Some members of the Chicago City Council got the chance to ask questions about plans for the city's first casino Monday, with some expressing concerns about the temporary casino location in River North.
The city announced last week Bally's will be awarded its sole casino license. The entertainment company plans to construct a $1.74 billion casino on a portion of the site of the current industrial Tribune Publishing Center in the River West neighborhood.
While it may take up to three years for the building to be finished, people will have a place to go well before that.
Bally's will open a temporary casino at the Medinah Temple, 600 N. Wabash Ave., the former site of Bloomingdale's Home Store, until the Tribune site can be constructed into a permanent spot.
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"This temporary site downtown will bring visitors to a part of the city in need of enhanced economic need and vibrancy because of the impact of the pandemic," Samir Mayekar, deputy mayor of Chicago, said.
Monday it was made clear the site will still be able to serve liquor despite not having a license.
"We will not be lifting any liquor moratoriums citywide," Mayekar said. "Certain establishments are exempt from moratoriums like hotels, restaurants, sports stadiums and casinos, consistent with policy."
Along with a casino, the complete Bally's project will feature a 3,000-seat theatre, extended the Chicago Riverwalk and a pedestrian bridge and add a 500-room hotel.
At a news conference Monday, Mayor Lori Lightfoot addressed concerns regarding the temporary location.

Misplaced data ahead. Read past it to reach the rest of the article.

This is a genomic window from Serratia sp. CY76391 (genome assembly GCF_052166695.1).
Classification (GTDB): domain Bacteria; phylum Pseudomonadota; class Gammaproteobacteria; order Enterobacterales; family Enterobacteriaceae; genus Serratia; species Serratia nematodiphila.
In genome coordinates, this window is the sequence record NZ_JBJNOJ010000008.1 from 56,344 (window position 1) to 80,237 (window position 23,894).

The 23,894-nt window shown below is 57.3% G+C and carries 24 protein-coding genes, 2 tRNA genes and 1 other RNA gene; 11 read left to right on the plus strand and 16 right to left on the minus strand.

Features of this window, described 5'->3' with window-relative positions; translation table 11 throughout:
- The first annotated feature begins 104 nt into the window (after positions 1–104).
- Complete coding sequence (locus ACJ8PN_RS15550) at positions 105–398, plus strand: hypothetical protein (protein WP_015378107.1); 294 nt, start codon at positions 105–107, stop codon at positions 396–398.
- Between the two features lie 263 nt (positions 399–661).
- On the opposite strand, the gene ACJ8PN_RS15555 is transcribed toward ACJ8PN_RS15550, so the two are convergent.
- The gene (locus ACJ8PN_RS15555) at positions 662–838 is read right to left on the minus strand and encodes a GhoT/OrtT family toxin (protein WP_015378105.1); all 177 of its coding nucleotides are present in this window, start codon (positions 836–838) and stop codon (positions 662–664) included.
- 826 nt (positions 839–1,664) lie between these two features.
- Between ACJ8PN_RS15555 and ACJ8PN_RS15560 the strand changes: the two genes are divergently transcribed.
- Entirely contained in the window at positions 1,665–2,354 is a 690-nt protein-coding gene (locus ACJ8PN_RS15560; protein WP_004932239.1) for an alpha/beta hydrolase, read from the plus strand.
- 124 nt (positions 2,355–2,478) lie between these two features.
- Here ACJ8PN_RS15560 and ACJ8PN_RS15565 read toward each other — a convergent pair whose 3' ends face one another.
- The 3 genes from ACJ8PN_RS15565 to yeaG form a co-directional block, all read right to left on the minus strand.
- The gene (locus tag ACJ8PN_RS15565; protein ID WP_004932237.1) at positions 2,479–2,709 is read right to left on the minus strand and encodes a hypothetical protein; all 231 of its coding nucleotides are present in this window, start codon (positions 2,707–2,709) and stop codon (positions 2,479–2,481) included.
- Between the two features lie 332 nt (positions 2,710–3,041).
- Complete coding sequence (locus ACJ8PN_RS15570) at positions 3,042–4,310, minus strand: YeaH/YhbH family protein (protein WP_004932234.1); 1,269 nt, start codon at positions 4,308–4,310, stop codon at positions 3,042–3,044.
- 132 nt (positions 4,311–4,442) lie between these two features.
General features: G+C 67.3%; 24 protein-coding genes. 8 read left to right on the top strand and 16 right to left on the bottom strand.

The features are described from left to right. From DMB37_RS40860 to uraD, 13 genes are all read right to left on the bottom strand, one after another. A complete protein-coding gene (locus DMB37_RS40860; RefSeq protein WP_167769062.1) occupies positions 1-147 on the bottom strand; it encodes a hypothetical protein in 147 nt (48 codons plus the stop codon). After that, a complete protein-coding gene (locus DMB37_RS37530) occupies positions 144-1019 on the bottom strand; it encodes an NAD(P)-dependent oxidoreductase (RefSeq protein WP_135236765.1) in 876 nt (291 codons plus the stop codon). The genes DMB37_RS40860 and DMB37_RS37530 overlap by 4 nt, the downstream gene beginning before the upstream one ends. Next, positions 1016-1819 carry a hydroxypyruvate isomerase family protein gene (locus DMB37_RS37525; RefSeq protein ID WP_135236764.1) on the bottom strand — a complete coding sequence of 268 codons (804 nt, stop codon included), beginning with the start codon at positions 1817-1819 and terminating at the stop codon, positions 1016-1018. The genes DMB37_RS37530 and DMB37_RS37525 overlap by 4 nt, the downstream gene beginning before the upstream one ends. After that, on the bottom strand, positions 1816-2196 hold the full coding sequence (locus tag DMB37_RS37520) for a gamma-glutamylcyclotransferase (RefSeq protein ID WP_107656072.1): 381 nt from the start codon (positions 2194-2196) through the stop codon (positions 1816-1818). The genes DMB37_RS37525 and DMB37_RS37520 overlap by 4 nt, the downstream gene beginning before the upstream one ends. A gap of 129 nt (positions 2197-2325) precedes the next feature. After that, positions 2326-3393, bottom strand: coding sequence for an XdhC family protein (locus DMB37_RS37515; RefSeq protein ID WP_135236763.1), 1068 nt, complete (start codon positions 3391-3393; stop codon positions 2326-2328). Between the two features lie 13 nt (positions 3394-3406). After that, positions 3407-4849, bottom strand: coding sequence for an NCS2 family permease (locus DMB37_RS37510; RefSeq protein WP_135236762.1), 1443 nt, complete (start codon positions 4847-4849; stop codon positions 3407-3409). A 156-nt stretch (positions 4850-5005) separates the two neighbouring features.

"Bally's has made a commitment, $5 million, to safety around the site of the temporary casino. In addition to that, we will be supporting that using our community benefit dollars," she stated.
A special City Council committee met virtually to discuss the project and ask questions.
"In this process it is my goal and should be all goals to make sure this deal is as inclusive as many people as it can be for our city," said Ald. Jason Ervin of the city's 28th Ward and vice chair of the committee. "This is one of those once in a lifetime opportunities."
Another council member who is opposed to the temporary casino, Ald. Brendan Reilly, of the city's 42nd Ward, questioned whether an analysis about crime and safety was conducted.
Officials estimate a casino could bring in $200 million dollars a year in tax revenue for police and fire pensions. Bally's said it would spend more than $75 million on several projects to ease traffic challenges in the area and invest in safety at both the temporary and permanent casinos.
Ultimately the Illinois Gaming Board and full City Council still have to sign off on the project.
Correction: This story has been updated to reflect the correct amount officials estimate a casino could bring in per year in tax revenue.